Deadpan Snarker mentality. One of the benefits of not caring is that there's nothing stopping you from making cynical, ironic and humorous quips about the world around you. Granted, said character won't be much fun to be around since he makes these jokes at the expense of nearly everyone else, but again, he doesn't care, and it's not like anyone's going to have the guts to actually do something about it since his irritation doesn't go past his passive-aggressive sarcasm. This should not be confused with a related concept, Professional Slacker, which is when a character makes an aggressive effort to do as little work as possible. The meta-counterpart of They Just Didn't Care. When used seriously, the character has probably crossed the Despair Event Horizon, or over lap with Silly Rabbit, Idealism Is for Kids!. Compare Giving Up On Logic. If a work does this to its audience, it's Eight Deadly Words.
Examples:Anime and Manga
- Played for Drama with Leo from Pandora Hearts. After Elliot's death (of which he blames himself), he pulls a Face-Heel Turn in order to perform his duties as Glen, but he even admits to himself that he hates everything and that "in the end... nothing mattered anymore."
- Possibly the "rich hottie" in Local #8. He's rich, gorgeous, and considerate, but Megan ends up deciding it "just isn't right" and leaves his bed giving the It's Not You, It's Me line, to which he replies "it never is". Megan sees this as proving that he's secretly a jerk, but alternatively, the poor guy has been through this routine so many times that he's completely indifferent to what she thinks of him now since he knows she's not coming back. It's the easiest explanation for why his doorman "knows the drill". How many Jerkass Casanovas have a doorman who's used to calling a cab for women to go home in the middle of the night?
- Winston Payne in Dirty Sympathy, he has a pretty good idea what's going on. But knows that with the personalities he deals with, he shouldn't even bother.
- Maleficent: Diaval tells Maleficent that he doesn't even care anymore when she again threatens to turn him into some ugly animal. Subverted in that he does not actually give up on trying to make her see reason.
- Warrior Cats: Bluestar does this in the later part of the first series, convinced that her Clan is full of traitors and that StarClan is at war with her Clan.
- It happens to Luke in Luke Skywalker and the Shadows of Mindor after the villain tries to break him with an involved And I Must Scream session. Very much Played for Drama. He becomes nihilistic, depressive, incapable of believing all those high ideals he'd had... but he goes and consciously acts exactly like he would have before this happened, in hopes of Becoming the Mask.
- The Doctor stops caring about the universe and retires after the Ponds' death until Clara snaps him out of it.
- Phil Miller in The Last Man on Earth is reduced to this at the start of the series, thinking he is the eponymous individual. Then some other survivors start turning up, and he acquires a whole new set of problems.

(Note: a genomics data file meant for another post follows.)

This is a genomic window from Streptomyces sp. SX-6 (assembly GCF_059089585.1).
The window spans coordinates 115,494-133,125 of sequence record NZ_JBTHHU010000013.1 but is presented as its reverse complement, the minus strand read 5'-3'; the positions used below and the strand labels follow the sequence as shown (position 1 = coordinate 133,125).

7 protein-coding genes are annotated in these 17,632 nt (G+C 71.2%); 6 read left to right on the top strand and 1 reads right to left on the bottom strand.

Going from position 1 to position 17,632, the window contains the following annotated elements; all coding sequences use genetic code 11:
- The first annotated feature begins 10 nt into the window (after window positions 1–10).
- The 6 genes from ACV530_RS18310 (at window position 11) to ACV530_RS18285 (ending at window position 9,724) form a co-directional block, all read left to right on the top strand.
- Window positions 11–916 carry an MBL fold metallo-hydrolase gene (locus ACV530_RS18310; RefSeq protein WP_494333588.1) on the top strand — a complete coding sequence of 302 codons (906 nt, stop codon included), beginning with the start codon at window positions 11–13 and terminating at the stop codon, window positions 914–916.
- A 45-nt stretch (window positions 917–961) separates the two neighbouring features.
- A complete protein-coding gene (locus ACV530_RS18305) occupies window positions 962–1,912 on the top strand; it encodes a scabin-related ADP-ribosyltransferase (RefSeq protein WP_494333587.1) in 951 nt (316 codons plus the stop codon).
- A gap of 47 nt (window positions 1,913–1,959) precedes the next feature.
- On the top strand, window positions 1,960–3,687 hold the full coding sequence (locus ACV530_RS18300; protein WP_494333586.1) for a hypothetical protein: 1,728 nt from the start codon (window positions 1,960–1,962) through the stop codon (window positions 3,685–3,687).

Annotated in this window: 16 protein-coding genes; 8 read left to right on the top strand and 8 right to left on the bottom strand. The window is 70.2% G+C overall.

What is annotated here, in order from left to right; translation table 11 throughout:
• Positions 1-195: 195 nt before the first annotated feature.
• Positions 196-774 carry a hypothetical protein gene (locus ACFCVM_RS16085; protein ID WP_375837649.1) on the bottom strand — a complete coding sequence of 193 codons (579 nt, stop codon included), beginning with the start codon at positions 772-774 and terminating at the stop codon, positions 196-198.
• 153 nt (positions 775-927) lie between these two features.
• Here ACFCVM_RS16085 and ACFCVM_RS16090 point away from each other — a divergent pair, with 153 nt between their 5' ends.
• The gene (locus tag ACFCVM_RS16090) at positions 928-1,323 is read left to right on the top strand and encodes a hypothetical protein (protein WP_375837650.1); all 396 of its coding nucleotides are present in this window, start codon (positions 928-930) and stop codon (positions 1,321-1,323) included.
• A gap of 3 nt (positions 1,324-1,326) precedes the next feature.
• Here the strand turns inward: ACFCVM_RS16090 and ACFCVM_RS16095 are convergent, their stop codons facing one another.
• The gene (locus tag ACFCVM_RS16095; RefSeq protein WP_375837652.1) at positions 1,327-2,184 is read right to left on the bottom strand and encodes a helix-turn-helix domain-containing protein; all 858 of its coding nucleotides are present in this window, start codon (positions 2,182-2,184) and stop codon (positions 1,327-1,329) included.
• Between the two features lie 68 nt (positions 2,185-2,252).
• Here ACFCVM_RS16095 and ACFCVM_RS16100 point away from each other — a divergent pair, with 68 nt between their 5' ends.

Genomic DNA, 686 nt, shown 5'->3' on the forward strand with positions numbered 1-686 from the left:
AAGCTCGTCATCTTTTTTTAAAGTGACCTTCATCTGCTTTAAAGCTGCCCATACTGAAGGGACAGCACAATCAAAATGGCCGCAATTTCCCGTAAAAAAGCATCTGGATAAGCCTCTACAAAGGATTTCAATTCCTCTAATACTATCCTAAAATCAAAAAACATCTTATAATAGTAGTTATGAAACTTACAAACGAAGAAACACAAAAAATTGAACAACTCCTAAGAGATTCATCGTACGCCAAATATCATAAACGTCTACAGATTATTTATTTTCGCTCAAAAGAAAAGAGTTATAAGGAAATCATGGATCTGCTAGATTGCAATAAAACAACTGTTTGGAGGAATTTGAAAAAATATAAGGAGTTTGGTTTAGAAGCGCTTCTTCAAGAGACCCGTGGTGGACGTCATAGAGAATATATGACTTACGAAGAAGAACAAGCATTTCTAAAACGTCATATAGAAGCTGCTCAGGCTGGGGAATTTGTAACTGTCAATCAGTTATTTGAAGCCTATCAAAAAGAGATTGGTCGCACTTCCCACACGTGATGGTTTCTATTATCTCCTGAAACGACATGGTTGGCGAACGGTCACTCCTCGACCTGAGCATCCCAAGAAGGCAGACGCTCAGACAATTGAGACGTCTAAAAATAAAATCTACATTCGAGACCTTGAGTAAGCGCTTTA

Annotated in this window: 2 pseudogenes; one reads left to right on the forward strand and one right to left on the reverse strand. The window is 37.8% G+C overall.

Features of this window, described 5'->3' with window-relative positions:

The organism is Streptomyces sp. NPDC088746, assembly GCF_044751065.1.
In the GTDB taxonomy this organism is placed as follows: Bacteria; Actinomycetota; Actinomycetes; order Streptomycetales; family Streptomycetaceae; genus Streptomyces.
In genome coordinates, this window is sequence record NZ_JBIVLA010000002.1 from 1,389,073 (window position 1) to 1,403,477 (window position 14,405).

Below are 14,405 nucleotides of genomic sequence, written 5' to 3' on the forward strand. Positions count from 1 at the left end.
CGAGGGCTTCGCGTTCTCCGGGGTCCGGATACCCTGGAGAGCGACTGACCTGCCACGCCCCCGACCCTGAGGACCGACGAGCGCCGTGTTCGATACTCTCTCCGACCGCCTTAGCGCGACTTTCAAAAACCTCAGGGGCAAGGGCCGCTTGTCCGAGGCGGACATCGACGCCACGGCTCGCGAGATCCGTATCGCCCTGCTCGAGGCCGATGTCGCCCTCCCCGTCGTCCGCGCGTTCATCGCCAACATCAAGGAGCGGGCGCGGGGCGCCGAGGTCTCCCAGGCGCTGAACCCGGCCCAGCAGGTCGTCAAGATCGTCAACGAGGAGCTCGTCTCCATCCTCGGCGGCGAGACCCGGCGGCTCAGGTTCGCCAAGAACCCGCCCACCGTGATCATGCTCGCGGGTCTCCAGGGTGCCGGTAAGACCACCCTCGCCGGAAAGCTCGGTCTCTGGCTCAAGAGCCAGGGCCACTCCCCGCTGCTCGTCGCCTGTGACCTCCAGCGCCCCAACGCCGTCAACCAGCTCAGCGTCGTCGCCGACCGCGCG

- In Dilbert, this is an inevitable effect of working for the company with its useless, sadistic, or outright criminal administration; its Pointy Haired Bosses; and its soul-numbing office environment. They call it the numbing, and Professional Slacker Wally is its endpoint. Dilbert himself has managed to escape this fate (except when Rule of Funny says otherwise) by becoming Genre Savvy enough to game the system to his own advantage.
- In Doonesbury, this is what's happened to Walden's President King. Frustrated with the (ultimately successful) attempts of students to segregate themselves in the early 1990s, he's since become completely indifferent to his job, allowing Walden to languish into a low-tier party school where students don't even make a pretense of planning for their futures. At one memorable commencement address, he even stated this outright to the students, asking who would ditch his degree right now if he could become a writer for Family Guy. All of the students promptly raised their hands, except for one who was scared of the killer bees that live in California.
- In Sinfest, Fuschia's in love. It does not encourage her to do well in the soul buying business.
- The Simpsons has a couple of examples:
- Reverend Lovejoy started out as an eager young minister willing to help his parishioners, but was worn down by Ned Flanders' incessant griping. "Finally, I just stopped caring. Fortunately, by that time it was the 1980s and no one noticed."
- Mrs. Krabappel was a dedicated teacher until she met up with Bart.
- Bart Simpson was really enthusiastic about school until he met up with the worst kindergarten teacher.
- Invader Zim: A problem the writers had with Dib near the end of the show's run was that he was becoming this trope, thus ruining the central conflict of the premise. This is most evident in Zim Eats Waffles wherein after having been humiliated in front of his teammates at the Swollen Eyeball and having his room destroyed by robots, Dib screams only briefly, then simply mumbles "whatever...", and goes to bed.
- Used during a Robot Chicken sketch, when a spurned member of G.I. Joe decides to join Cobra after being mocked, and stuck with the codename "Fumbles". Only for Cobra Commander to give him a bad one as well.
Cobra Commander: My those are some fancy trousers. I shall call you Trouser Snake!Calvin/Fumbles/Trouser Snake: Heh. I don't even care anymore.
- When the Visigoth king Alaric I sacked Rome for the third time in August 410, the citizenry of the severely weakened and demoralized city offered no real resistance. (Historians disagree on whether the famous opening of the Salarian Gate by Roman slaves, to let in Alaric's army, was the city's ultimate expression of this trope, or whether it was a plot in which Visigoth soldiers infiltrated Rome by going undercover as slaves.)